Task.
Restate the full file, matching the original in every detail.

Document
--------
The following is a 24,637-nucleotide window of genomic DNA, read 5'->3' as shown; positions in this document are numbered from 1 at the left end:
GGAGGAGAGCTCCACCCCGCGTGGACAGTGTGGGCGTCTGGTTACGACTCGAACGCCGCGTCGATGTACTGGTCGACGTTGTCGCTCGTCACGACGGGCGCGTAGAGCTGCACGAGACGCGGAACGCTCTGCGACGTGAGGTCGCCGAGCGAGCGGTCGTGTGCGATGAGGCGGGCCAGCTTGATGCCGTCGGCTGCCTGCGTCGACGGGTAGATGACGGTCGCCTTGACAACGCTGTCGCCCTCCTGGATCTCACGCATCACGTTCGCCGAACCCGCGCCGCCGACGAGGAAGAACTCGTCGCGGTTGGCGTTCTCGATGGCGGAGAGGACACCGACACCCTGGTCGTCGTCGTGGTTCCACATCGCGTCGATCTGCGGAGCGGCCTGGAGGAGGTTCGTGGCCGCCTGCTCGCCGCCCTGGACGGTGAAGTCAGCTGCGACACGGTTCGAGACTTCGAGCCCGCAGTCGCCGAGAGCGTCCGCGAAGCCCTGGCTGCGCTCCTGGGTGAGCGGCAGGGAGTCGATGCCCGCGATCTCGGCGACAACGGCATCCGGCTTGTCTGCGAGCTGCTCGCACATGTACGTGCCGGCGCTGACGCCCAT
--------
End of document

The following is a 24,637-nucleotide window of genomic DNA, read 5'->3' as shown; positions in this document are numbered from 1 at the left end:
GGAGGAGAGCTCCACCCCGCGTGGACAGTGTGGGCGTCTGGTTACGACTCGAACGCCGCGTCGATGTACTGGTCGACGTTGTCGCTCGTCACGACGGGCGCGTAGAGCTGCACGAGACGCGGAACGCTCTGCGACGTGAGGTCGCCGAGCGAGCGGTCGTGTGCGATGAGGCGGGCCAGCTTGATGCCGTCGGCTGCCTGCGTCGACGGGTAGATGACGGTCGCCTTGACAACGCTGTCGCCCTCCTGGATCTCACGCATCACGTTCGCCGAACCCGCGCCGCCGACGAGGAAGAACTCGTCGCGGTTGGCGTTCTCGATGGCGGAGAGGACACCGACACCCTGGTCGTCGTCGTGGTTCCACATCGCGTCGATCTGCGGAGCGGCCTGGAGGAGGTTCGTGGCCGCCTGCTCGCCGCCCTGGACGGTGAAGTCAGCTGCGACACGGTTCGAGACTTCGAGCCCGCAGTCGCCGAGAGCGTCCGCGAAGCCCTGGCTGCGCTCCTGGGTGAGCGGCAGGGAGTCGATGCCCGCGATCTCGGCGACAACGGCATCCGGCTTGTCTGCGAGCTGCTCGCACATGTACGTGCCGGCGCTGACGCCCAT